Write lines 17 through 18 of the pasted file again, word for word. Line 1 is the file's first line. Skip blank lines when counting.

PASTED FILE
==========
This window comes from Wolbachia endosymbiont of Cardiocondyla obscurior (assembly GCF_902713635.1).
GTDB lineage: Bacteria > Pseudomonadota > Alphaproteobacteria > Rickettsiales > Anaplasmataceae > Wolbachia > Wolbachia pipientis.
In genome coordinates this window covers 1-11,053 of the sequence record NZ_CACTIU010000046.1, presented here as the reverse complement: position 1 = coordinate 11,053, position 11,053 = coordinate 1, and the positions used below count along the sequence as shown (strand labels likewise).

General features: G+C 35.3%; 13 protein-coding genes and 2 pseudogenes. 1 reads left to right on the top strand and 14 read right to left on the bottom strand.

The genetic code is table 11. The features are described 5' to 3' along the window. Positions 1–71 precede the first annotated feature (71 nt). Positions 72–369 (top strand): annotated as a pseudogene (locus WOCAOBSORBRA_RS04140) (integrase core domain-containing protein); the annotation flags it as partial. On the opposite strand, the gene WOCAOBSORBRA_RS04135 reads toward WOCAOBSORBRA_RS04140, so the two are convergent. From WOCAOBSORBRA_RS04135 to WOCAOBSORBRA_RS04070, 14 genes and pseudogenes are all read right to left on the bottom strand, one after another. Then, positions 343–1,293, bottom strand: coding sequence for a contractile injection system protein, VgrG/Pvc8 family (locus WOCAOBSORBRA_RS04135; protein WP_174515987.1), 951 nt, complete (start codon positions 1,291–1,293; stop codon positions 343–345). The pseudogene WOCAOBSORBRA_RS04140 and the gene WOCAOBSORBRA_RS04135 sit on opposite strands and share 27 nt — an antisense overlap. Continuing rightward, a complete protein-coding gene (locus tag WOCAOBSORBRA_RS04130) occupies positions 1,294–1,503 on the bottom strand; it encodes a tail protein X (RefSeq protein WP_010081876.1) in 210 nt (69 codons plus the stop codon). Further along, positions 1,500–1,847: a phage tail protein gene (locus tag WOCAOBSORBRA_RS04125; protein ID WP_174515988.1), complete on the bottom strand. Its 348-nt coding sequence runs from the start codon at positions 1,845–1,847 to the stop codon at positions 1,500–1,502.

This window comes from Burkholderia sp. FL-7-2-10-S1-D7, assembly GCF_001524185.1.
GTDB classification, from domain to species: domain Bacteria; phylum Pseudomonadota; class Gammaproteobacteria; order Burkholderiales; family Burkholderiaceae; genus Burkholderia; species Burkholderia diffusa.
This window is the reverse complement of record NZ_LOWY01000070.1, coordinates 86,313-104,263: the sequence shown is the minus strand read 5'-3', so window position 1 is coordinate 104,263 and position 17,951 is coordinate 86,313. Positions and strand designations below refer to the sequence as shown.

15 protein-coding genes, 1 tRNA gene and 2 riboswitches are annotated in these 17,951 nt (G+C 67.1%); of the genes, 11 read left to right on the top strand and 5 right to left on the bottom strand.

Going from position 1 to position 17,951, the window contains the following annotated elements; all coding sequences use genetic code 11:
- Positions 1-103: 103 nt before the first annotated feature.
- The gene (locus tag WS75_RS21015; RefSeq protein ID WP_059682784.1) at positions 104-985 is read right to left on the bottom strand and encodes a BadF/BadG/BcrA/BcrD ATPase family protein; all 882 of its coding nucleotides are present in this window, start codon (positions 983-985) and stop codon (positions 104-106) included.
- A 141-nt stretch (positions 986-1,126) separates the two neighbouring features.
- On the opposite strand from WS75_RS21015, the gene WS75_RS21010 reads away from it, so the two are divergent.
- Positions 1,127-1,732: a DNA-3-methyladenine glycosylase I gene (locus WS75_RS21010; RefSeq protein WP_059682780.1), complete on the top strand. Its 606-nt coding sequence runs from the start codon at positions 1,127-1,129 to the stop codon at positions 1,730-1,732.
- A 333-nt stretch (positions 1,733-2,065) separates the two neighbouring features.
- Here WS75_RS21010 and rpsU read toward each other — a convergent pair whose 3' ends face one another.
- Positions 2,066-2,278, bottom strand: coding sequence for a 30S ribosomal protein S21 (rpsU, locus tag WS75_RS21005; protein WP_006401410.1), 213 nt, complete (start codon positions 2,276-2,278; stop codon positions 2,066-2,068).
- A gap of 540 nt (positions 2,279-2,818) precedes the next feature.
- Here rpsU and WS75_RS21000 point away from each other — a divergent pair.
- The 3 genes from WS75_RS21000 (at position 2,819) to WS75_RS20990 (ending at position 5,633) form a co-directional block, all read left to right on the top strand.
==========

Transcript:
- Here WS75_RS21010 and rpsU read toward each other — a convergent pair whose 3' ends face one another.
- Positions 2,066-2,278, bottom strand: coding sequence for a 30S ribosomal protein S21 (rpsU, locus tag WS75_RS21005; protein WP_006401410.1), 213 nt, complete (start codon positions 2,276-2,278; stop codon positions 2,066-2,068).